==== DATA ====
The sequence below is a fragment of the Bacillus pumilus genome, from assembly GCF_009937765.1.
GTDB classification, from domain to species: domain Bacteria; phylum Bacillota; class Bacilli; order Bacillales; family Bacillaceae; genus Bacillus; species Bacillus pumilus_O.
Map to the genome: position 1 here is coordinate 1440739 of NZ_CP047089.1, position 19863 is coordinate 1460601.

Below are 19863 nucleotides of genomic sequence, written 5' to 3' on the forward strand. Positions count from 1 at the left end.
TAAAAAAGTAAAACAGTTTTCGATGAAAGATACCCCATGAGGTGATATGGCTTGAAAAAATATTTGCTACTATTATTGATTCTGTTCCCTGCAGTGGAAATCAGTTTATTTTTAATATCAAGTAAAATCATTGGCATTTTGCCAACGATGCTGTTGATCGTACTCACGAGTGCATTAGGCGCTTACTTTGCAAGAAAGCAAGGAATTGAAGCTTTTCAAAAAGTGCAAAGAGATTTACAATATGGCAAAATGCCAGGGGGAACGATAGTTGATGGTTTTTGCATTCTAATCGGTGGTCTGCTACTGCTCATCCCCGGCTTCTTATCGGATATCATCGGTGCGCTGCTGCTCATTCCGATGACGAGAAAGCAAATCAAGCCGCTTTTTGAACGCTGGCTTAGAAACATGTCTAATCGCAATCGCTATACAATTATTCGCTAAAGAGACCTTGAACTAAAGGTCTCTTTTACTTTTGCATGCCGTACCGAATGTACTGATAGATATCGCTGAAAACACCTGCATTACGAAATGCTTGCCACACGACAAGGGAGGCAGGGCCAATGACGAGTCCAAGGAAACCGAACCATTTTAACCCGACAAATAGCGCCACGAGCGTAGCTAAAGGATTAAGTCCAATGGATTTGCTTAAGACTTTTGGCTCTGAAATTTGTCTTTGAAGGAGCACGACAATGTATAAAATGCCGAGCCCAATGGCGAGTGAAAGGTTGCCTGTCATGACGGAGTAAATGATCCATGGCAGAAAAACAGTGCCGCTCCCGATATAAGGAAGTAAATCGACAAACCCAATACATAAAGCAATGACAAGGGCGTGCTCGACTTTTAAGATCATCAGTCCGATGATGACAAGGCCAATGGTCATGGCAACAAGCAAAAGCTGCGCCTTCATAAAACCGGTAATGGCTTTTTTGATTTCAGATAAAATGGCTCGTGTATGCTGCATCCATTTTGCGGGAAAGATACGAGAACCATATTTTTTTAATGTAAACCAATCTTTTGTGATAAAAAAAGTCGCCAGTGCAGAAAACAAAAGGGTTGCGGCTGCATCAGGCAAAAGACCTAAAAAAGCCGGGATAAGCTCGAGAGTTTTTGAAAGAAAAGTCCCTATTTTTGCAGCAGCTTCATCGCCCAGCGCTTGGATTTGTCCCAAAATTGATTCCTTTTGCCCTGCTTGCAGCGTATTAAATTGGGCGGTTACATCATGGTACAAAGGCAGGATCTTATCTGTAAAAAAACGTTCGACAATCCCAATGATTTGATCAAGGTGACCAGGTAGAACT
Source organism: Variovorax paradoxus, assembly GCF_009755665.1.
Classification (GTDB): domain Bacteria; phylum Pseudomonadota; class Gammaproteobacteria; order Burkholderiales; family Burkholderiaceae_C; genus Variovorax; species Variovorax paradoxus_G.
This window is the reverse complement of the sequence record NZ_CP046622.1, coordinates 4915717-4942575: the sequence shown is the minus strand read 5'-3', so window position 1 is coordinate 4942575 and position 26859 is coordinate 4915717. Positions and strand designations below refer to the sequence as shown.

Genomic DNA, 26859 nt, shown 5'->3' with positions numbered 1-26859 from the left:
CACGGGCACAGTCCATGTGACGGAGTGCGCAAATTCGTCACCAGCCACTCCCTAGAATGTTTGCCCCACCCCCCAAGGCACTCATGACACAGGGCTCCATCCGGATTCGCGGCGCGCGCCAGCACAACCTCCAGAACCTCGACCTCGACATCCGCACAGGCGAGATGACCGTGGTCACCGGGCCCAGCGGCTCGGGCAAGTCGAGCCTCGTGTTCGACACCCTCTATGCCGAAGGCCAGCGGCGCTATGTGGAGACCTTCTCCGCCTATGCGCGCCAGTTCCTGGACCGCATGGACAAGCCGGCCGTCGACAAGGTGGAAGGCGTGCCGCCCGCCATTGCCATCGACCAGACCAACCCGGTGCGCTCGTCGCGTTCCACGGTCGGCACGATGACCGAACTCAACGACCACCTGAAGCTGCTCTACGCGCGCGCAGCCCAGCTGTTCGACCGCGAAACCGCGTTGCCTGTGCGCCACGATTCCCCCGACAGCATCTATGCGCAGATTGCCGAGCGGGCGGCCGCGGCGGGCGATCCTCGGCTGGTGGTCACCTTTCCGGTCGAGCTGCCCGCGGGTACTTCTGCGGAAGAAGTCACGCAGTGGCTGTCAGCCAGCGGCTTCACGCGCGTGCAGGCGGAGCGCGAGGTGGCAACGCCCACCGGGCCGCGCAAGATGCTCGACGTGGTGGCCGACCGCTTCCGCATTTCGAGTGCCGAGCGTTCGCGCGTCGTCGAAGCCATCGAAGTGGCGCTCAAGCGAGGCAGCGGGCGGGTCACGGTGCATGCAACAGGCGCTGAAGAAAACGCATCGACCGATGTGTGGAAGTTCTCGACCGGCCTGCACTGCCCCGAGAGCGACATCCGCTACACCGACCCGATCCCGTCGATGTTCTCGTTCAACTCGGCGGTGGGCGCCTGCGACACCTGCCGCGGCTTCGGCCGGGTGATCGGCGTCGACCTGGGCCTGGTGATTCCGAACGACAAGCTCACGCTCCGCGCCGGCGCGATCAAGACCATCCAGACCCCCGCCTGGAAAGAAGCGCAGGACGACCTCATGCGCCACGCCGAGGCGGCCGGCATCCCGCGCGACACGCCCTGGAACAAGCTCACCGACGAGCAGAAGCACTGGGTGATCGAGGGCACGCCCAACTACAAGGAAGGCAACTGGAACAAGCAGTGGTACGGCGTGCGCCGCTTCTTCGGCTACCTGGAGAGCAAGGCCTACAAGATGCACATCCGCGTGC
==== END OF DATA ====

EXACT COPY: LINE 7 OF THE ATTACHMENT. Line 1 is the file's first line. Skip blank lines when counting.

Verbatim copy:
Classification (GTDB): domain Bacteria; phylum Pseudomonadota; class Gammaproteobacteria; order Burkholderiales; family Burkholderiaceae_C; genus Variovorax; species Variovorax paradoxus_G.